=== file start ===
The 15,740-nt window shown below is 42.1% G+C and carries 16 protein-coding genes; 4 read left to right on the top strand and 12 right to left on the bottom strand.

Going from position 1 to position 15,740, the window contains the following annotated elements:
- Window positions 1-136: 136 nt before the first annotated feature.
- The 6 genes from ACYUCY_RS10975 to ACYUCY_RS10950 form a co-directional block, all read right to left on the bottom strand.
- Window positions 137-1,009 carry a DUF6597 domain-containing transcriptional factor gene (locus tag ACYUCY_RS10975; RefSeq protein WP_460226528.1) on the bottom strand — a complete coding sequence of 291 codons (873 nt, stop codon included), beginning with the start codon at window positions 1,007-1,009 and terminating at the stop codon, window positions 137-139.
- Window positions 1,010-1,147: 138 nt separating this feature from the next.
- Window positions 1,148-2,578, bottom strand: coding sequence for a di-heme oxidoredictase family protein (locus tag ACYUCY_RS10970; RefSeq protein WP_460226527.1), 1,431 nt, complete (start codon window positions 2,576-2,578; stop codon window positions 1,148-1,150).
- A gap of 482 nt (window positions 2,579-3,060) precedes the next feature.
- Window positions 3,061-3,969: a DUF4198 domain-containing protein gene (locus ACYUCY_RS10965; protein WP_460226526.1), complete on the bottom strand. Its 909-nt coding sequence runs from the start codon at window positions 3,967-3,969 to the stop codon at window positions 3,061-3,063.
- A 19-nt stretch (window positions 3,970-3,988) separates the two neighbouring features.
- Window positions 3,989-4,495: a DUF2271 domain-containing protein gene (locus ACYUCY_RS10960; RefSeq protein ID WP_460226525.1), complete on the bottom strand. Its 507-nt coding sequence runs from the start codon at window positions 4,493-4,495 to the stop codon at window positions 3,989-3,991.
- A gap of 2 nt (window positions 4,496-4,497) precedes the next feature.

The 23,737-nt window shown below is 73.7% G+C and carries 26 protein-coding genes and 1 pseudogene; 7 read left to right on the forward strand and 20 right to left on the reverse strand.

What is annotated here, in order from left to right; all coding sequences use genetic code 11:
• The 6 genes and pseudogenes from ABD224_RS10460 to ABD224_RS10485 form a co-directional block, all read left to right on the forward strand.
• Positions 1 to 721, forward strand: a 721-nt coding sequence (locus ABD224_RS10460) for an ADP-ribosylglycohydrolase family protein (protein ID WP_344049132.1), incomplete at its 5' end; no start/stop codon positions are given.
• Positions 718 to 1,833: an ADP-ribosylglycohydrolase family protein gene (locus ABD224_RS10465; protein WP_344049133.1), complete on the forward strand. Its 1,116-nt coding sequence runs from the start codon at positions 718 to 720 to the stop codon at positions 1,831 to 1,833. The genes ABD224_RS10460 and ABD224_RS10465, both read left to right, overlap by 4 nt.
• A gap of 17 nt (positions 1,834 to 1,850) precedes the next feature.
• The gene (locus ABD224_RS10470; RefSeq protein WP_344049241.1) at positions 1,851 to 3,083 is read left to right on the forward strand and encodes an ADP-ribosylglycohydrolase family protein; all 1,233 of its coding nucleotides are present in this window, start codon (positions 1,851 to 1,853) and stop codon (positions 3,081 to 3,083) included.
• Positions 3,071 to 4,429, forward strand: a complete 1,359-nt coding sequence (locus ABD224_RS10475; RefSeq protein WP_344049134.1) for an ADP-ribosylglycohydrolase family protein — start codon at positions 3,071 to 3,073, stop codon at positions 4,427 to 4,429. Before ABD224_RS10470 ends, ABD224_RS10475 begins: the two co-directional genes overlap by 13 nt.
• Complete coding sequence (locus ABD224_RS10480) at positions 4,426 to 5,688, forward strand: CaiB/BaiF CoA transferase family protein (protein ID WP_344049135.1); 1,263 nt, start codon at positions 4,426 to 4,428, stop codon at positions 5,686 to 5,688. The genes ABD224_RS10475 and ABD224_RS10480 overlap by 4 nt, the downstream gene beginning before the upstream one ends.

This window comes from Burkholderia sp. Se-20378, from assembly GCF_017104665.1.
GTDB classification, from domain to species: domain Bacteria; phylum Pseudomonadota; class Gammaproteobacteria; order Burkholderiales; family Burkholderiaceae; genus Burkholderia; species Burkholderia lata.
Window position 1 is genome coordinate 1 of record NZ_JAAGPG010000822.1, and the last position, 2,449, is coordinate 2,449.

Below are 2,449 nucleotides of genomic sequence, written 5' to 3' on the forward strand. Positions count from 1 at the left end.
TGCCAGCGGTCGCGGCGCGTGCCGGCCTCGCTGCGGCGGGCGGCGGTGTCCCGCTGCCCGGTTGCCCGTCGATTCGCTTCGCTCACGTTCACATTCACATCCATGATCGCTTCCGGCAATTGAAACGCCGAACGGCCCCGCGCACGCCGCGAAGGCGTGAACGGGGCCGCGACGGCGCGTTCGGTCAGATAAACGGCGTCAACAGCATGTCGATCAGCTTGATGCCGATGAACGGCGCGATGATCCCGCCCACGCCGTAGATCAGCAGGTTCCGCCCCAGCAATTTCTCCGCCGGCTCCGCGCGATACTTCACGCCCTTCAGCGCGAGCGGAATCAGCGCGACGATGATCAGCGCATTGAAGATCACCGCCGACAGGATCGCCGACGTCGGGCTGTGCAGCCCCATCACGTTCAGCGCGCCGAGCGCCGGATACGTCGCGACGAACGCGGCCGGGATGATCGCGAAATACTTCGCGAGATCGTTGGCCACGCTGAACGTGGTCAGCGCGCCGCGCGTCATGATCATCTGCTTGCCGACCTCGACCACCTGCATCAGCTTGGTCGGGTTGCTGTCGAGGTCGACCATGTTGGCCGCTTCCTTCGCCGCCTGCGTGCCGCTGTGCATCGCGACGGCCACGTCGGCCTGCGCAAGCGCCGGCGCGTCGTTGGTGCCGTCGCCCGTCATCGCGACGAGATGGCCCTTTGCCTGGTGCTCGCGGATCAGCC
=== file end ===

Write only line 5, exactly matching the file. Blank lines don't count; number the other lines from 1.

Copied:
- Window positions 137-1,009 carry a DUF6597 domain-containing transcriptional factor gene (locus tag ACYUCY_RS10975; RefSeq protein WP_460226528.1) on the bottom strand — a complete coding sequence of 291 codons (873 nt, stop codon included), beginning with the start codon at window positions 1,007-1,009 and terminating at the stop codon, window positions 137-139.